Subsequent trips to buy cheeseburgers made me ill at first, but I think that's because my body wasn't used to digesting meat and dairy products at the same time.
Did you find yourself thinking at all, "oh yeah, just like they said would happen, god's punishing me for what I just did…"?
Sure, but I did so in a joking manner. I would eat treif with my other formerly frum friends and say, "See? God's striking me down with diarrhea for eating at McDonald's!" We would all burst out laughing, but once in a while I did think that I was truly being punished - not only with sickness from fast food, but with an inquisitive mind that left me unsatisfied with frum life. I would often ask why God punished me with the brain that I had, why he couldn't make me a person who was happy with the answers that Judaism had to offer. It would be so much easier just to believe in this religion and not doubt it.
How did you family react to your leaving? What is your relationship like with them now?
Some of them still don't know the extent to which I have rebelled. Those who do know, get along with me pretty well. My sister's prior "going off" had gotten many of my relatives used to the idea that not all of us were going to be frum.
I usually get along very well with my father and mother. Since I'll live with Mom until I graduate college, though, I try to keep most of the rules while at home: I don't bring treif food into the house, I don't break Shabbos in her presence, et cetera. This is an issue of respect for me. My Bubbie promises to disown me if I marry a goy, though she herself is not Orthodox.
There is an intense love I have for my family, both Jewish and Christian. I've heard that most OTDers have been rejected by their families, and that makes me terribly sad.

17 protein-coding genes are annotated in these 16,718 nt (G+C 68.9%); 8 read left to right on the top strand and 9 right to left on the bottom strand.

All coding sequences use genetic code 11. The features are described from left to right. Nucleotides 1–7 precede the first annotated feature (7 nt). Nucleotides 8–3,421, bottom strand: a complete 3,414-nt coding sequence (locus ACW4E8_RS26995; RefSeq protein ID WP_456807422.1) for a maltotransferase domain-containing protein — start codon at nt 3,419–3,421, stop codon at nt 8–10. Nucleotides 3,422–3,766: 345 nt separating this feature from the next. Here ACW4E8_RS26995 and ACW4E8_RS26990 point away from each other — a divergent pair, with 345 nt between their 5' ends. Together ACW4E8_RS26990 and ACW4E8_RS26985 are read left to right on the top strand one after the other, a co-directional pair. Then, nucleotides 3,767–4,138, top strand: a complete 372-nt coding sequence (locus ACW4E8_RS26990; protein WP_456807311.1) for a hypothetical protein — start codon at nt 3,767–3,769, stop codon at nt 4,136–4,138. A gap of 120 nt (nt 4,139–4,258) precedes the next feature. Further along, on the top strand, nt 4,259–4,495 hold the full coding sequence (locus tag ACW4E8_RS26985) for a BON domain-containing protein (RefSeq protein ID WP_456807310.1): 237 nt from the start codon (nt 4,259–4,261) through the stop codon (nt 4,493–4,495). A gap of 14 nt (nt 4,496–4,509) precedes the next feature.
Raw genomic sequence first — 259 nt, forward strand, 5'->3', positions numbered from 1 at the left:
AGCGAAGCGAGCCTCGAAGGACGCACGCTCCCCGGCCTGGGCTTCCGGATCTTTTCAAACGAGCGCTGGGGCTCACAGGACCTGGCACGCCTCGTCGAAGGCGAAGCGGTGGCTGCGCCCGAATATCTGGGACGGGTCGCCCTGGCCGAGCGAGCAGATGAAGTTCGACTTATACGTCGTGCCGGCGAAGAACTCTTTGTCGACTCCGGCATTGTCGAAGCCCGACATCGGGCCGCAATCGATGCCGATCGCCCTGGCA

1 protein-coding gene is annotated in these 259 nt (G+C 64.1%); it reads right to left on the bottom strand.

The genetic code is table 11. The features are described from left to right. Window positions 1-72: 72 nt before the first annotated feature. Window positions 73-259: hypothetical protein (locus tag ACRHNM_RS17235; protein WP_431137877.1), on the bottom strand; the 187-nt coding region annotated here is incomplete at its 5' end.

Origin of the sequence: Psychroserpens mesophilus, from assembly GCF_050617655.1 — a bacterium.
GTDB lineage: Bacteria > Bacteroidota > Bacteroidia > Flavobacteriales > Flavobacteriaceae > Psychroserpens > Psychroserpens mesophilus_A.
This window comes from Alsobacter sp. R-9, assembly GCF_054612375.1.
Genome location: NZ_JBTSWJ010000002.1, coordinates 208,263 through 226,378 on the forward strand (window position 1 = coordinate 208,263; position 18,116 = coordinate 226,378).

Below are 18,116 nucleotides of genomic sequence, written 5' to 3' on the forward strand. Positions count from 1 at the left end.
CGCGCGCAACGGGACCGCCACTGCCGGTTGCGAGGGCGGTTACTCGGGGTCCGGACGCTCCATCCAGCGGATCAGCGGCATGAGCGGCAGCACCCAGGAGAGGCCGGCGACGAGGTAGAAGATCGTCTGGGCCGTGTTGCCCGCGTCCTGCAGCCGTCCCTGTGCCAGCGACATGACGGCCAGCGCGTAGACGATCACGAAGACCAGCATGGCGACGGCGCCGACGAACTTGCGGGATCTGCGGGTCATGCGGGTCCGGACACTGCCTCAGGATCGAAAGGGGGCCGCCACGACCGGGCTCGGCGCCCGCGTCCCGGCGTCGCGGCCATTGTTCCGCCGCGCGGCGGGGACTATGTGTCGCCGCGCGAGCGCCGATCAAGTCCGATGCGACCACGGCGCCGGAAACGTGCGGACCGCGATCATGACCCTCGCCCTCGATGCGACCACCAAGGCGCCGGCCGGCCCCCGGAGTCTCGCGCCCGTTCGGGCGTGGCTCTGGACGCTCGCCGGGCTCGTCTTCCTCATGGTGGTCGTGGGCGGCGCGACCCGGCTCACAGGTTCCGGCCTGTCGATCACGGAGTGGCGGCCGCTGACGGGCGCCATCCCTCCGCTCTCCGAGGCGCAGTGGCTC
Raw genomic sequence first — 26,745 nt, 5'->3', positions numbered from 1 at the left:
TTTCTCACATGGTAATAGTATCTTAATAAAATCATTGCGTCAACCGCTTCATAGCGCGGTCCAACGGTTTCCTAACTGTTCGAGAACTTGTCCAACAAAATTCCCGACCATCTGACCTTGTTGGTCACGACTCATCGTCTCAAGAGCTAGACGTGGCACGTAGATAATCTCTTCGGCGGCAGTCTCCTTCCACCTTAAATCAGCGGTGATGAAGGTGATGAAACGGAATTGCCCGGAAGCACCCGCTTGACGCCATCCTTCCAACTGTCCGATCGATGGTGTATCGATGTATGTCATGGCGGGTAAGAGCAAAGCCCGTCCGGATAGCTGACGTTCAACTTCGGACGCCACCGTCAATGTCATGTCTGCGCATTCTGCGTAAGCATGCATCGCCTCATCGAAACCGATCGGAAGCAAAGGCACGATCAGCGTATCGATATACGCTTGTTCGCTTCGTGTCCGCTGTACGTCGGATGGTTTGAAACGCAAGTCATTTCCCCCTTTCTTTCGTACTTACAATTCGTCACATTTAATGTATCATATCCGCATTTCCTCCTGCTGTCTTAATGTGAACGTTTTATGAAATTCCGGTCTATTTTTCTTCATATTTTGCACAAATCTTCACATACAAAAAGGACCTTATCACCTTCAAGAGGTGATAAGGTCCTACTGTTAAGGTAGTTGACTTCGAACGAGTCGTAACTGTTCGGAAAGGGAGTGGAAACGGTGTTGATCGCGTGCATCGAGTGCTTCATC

Does the fact that your parents themselves had periods where they "rebelled" from their family's traditions contribute in any way to the dynamic with them?
Absolutely. From what I've read and observed, they aren't as harsh as some frum parents of 'rebels' can be. When I make jokes about frummies, they laugh, and when I express doubts, they will often share a few of their own. I don't think somebody who hasn't 'rebelled' religiously would behave this way toward a child; this is why so many frum parents shun their formerly frum kids - because they haven't been there.
What connection do you currently have to Jewish identity, religion, or culture?
I firmly believe that Judaism is more a nationality than it is a religion, and express my personal identity in those terms. I am very pro-Israel and enjoy doing some Jewish things. Shul can be fun, if there's singing. I find nationalistic significance in many of our holidays. And there are several aspects of our culture that are simply delightful: klezmer music, Jackie Mason, cholent.
Is there anything from your religious past that you miss in your life now?